I re-entered Hisense, mainly because it was there, beating Ana Ivanović and Jelena Janković by mere seconds. Their match was probably the best thing I saw all day, conducted in fine spirits, although stray patches of Monfils Madness danced in the air. If you turned your head quickly, you could just about glimpse them, sparkling gaily. As she lead 5/2 30-0 in the first set, Ivanović was enmeshed in one, and lost fifteen consecutive points to trail 5/5 40-0. Then she won another handful of points to break, and eventually serve out the set. The second set was steadier, as the innate lethality of her forehand was matched by steadiness (and occasional virtuosity) on the other wing. Janković, on the other hand, only looked dangerous when she could launch a backhand up the line, which is a perilous shot to live by.
Out in the grounds the nationalist frenzy of the first two days had largely died away, mostly because the Australian players had all lost, although the start of the mixed doubles competition had inspired the flag-wavers to a resurgence of hope. Chris Guccione and Bojana Bousic saved four match points to push Anabel Medina Garrigues and Bruno Soares to a match tiebreak, before falling meekly. The flags fell limp, and the green and gold sombreros drooped in disappointment. Over on Court 6 the mood was morose, as two local doubles teams fell to superior European doubles exponents, including a reunited pairing of Sergiy Stakhovsky and Mikhail Youzhny.
A swelling roar issued from Margaret Court Arena as Julien Benneteau secured the early break from Janko Tipsarević, but I opted instead for Showcourt 3, which was due to host the fiercely anticipated dust-up between Nicolas Almagro and Jerzy Janowicz. Through a tight first set we learned that the Spaniard can more or less match the giant Pole on serve, even in the fitfully prankish breeze, and that what the Polish fans lack in vocal prowess and breadth of repertoire they make up for in devotion and volume. Sadly, it was noise that saw a number of them removed by the police, as they failed fully to heed an official warning to stop rattling the hoardings quite so enthusiastically. It would be wrong to point to this as the moment that Janowicz proved unable to stay with his more loftily-ranked opponent, since he was already trailing by two sets and break. Nonetheless, until that point Janowicz had played Almagro quite close. After that he spiraled away. At least by reaching the third round he has played to his seeding. Almagro will next face Tipsarević, who soon after sealed his second straight five-set win. Expect another long one.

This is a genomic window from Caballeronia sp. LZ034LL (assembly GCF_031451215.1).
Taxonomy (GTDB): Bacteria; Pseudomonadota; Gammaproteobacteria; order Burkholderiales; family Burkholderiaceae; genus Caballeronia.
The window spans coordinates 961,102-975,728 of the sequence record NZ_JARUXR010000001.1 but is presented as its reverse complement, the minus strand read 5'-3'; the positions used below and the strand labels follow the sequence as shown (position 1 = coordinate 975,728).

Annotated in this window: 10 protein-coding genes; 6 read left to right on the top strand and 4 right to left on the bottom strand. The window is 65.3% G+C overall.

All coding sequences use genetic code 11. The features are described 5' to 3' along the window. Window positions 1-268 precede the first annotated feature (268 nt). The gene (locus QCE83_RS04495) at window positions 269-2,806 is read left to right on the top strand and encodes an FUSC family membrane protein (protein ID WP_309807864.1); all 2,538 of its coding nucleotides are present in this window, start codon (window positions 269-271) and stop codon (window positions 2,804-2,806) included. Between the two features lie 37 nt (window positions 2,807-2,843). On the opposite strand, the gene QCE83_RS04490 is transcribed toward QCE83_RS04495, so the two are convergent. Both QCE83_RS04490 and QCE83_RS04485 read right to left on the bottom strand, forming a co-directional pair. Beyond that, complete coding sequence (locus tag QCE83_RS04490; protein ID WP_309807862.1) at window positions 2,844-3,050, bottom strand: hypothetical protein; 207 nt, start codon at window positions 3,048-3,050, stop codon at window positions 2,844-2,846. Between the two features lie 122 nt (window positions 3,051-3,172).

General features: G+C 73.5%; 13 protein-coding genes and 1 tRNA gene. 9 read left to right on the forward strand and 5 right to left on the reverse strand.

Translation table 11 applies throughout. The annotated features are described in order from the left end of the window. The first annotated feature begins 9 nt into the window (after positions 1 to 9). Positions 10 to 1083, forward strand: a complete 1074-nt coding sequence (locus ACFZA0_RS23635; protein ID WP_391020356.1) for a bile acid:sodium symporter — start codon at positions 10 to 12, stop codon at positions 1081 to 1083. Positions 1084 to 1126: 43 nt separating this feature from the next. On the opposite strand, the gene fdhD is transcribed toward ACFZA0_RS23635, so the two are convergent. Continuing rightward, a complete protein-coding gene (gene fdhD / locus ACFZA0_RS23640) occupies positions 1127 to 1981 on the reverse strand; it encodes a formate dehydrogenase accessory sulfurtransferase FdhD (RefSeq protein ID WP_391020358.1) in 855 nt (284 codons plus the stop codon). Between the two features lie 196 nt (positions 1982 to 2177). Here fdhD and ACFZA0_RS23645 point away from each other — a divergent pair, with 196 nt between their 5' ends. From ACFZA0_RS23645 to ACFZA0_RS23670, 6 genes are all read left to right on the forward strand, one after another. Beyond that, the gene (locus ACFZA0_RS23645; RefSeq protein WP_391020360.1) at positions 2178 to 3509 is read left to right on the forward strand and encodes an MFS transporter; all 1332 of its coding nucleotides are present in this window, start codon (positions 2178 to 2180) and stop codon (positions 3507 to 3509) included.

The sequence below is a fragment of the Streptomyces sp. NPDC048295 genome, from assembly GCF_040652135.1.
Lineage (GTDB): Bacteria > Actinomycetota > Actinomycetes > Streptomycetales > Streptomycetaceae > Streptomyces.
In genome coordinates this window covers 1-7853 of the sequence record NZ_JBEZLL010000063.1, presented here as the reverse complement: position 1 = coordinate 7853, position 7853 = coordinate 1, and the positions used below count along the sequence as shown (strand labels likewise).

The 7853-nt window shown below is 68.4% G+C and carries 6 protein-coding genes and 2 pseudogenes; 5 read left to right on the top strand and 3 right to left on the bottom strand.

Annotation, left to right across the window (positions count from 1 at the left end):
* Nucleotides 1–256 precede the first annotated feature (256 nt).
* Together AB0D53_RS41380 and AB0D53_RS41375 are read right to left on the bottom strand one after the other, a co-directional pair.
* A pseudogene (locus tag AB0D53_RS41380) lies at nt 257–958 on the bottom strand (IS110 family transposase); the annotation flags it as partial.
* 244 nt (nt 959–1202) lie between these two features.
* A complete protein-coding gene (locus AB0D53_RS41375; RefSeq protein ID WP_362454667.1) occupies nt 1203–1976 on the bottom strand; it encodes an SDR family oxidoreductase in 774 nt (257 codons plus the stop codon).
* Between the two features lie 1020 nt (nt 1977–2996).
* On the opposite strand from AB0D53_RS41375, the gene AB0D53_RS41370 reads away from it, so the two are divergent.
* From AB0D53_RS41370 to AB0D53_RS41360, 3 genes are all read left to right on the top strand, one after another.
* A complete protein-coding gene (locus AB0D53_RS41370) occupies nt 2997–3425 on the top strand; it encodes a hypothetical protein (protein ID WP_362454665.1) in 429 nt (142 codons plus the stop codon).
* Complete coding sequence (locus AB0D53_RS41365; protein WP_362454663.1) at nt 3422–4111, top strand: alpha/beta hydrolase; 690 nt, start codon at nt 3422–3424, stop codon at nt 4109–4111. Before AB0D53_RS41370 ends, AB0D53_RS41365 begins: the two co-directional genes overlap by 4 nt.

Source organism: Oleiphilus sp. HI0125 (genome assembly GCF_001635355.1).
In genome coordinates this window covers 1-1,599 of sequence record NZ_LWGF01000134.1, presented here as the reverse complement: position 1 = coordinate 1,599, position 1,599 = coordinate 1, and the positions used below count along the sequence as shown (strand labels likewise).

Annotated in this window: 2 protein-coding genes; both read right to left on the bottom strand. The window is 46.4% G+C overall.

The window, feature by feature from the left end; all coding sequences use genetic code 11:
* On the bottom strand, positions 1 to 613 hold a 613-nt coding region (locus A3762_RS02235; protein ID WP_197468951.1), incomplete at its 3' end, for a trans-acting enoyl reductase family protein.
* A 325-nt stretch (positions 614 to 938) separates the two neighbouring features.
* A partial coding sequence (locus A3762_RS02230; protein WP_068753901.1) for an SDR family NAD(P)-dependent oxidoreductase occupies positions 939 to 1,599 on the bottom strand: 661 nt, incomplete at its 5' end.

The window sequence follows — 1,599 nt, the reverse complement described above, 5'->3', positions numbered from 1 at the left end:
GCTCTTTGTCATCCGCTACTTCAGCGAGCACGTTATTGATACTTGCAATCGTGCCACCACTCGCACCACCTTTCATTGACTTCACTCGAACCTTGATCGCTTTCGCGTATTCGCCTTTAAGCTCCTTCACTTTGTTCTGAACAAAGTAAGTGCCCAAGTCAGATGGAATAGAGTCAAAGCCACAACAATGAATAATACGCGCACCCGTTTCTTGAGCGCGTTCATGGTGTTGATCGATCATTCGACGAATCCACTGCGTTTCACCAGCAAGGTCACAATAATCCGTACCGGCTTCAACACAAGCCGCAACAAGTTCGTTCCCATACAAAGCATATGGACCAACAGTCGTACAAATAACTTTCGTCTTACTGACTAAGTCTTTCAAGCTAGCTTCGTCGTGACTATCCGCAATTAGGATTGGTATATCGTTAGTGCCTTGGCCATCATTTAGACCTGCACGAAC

There was nothing more to be done. I’d put it off for long enough. It was time to return to the scene of Monfils’ crime. Hisense Arena beckoned, which is a fairly difficult gesture for a large sports stadium to make. Perhaps I imagined it. It had been a long day. Within, Fernando Verdasco and Kevin Anderson were commencing their fifth set. As I took my seat, both enervated and anxious, I glanced to my left. For a moment, I thought perhaps I glimpsed sparkles, one last pocket of madness in the air. Then I looked at the court, and I knew that madness was precisely what I’d seen.